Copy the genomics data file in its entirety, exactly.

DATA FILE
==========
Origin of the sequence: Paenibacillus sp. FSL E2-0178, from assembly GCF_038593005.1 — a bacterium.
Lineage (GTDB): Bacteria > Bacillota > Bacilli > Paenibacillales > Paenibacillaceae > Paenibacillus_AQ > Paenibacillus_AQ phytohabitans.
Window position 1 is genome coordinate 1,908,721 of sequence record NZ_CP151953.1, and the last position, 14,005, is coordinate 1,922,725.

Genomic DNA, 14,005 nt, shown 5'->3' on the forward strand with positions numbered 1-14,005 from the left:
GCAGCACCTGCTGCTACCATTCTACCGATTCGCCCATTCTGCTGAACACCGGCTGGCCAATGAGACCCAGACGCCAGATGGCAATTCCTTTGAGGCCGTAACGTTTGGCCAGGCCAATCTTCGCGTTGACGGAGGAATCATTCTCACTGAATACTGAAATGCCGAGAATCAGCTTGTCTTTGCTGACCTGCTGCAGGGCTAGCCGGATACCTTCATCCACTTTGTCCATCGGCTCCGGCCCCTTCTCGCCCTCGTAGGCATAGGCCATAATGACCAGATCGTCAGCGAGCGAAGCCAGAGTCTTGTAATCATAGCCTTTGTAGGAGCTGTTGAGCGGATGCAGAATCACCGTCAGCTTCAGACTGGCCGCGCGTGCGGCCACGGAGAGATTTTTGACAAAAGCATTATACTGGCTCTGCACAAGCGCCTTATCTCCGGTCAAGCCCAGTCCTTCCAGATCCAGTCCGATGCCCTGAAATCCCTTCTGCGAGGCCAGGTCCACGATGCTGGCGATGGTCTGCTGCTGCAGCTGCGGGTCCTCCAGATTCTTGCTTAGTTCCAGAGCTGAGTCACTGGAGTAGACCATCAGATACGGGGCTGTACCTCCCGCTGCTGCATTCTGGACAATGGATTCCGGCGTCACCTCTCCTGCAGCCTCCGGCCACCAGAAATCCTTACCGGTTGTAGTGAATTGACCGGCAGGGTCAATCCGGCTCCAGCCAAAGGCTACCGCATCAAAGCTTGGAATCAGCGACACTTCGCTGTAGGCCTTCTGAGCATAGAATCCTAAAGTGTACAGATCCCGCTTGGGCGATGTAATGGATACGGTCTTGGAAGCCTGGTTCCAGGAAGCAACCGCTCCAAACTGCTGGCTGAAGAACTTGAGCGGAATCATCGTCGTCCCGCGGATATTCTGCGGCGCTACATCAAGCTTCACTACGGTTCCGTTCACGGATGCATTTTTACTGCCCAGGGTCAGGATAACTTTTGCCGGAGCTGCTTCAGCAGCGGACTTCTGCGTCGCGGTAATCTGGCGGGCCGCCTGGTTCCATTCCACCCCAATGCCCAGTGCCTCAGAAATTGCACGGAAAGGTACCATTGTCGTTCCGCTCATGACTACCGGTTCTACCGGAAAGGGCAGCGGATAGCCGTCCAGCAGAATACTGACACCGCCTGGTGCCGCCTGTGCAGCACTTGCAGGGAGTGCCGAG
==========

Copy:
Origin of the sequence: Paenibacillus sp. FSL E2-0178, from assembly GCF_038593005.1 — a bacterium.
Lineage (GTDB): Bacteria > Bacillota > Bacilli > Paenibacillales > Paenibacillaceae > Paenibacillus_AQ > Paenibacillus_AQ phytohabitans.
Window position 1 is genome coordinate 1,908,721 of sequence record NZ_CP151953.1, and the last position, 14,005, is coordinate 1,922,725.

Genomic DNA, 14,005 nt, shown 5'->3' on the forward strand with positions numbered 1-14,005 from the left:
GCAGCACCTGCTGCTACCATTCTACCGATTCGCCCATTCTGCTGAACACCGGCTGGCCAATGAGACCCAGACGCCAGATGGCAATTCCTTTGAGGCCGTAACGTTTGGCCAGGCCAATCTTCGCGTTGACGGAGGAATCATTCTCACTGAATACTGAAATGCCGAGAATCAGCTTGTCTTTGCTGACCTGCTGCAGGGCTAGCCGGATACCTTCATCCACTTTGTCCATCGGCTCCGGCCCCTTCTCGCCCTCGTAGGCATAGGCCATAATGACCAGATCGTCAGCGAGCGAAGCCAGAGTCTTGTAATCATAGCCTTTGTAGGAGCTGTTGAGCGGATGCAGAATCACCGTCAGCTTCAGACTGGCCGCGCGTGCGGCCACGGAGAGATTTTTGACAAAAGCATTATACTGGCTCTGCACAAGCGCCTTATCTCCGGTCAAGCCCAGTCCTTCCAGATCCAGTCCGATGCCCTGAAATCCCTTCTGCGAGGCCAGGTCCACGATGCTGGCGATGGTCTGCTGCTGCAGCTGCGGGTCCTCCAGATTCTTGCTTAGTTCCAGAGCTGAGTCACTGGAGTAGACCATCAGATACGGGGCTGTACCTCCCGCTGCTGCATTCTGGACAATGGATTCCGGCGTCACCTCTCCTGCAGCCTCCGGCCACCAGAAATCCTTACCGGTTGTAGTGAATTGACCGGCAGGGTCAATCCGGCTCCAGCCAAAGGCTACCGCATCAAAGCTTGGAATCAGCGACACTTCGCTGTAGGCCTTCTGAGCATAGAATCCTAAAGTGTACAGATCCCGCTTGGGCGATGTAATGGATACGGTCTTGGAAGCCTGGTTCCAGGAAGCAACCGCTCCAAACTGCTGGCTGAAGAACTTGAGCGGAATCATCGTCGTCCCGCGGATATTCTGCGGCGCTACATCAAGCTTCACTACGGTTCCGTTCACGGATGCATTTTTACTGCCCAGGGTCAGGATAACTTTTGCCGGAGCTGCTTCAGCAGCGGACTTCTGCGTCGCGGTAATCTGGCGGGCCGCCTGGTTCCATTCCACCCCAATGCCCAGTGCCTCAGAAATTGCACGGAAAGGTACCATTGTCGTTCCGCTCATGACTACCGGTTCTACCGGAAAGGGCAGCGGATAGCCGTCCAGCAGAATACTGACACCGCCTGGTGCCGCCTGTGCAGCACTTGCAGGGAGTGCCGAG